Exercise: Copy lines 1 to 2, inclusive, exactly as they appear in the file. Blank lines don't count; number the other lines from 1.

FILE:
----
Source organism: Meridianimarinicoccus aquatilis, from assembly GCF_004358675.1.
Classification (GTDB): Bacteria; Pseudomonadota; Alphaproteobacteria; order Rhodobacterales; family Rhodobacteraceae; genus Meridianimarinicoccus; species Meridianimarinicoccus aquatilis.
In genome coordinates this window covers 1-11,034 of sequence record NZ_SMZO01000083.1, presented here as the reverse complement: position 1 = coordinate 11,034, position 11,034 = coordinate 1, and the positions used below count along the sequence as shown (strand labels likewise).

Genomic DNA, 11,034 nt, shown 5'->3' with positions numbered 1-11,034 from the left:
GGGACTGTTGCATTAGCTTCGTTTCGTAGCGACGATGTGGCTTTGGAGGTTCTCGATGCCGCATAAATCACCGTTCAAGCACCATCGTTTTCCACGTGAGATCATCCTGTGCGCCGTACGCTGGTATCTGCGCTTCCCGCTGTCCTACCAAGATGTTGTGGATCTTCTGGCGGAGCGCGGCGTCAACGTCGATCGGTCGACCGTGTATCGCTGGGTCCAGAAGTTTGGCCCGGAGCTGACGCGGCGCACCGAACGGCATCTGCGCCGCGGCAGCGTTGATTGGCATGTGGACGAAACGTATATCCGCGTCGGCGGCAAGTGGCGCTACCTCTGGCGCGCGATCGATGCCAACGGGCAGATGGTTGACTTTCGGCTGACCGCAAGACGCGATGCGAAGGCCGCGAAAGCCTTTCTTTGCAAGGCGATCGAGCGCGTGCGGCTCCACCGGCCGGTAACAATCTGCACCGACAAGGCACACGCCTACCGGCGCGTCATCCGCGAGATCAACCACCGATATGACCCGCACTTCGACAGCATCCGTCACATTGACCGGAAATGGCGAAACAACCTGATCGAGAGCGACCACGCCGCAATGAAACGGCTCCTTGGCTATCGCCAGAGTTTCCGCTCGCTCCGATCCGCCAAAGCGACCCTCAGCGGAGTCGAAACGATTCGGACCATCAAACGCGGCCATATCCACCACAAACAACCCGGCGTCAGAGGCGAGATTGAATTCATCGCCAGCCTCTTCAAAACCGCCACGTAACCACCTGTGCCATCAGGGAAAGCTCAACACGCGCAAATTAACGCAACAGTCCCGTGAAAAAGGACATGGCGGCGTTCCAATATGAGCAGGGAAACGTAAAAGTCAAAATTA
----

Source organism: Meridianimarinicoccus aquatilis, from assembly GCF_004358675.1.
Classification (GTDB): Bacteria; Pseudomonadota; Alphaproteobacteria; order Rhodobacterales; family Rhodobacteraceae; genus Meridianimarinicoccus; species Meridianimarinicoccus aquatilis.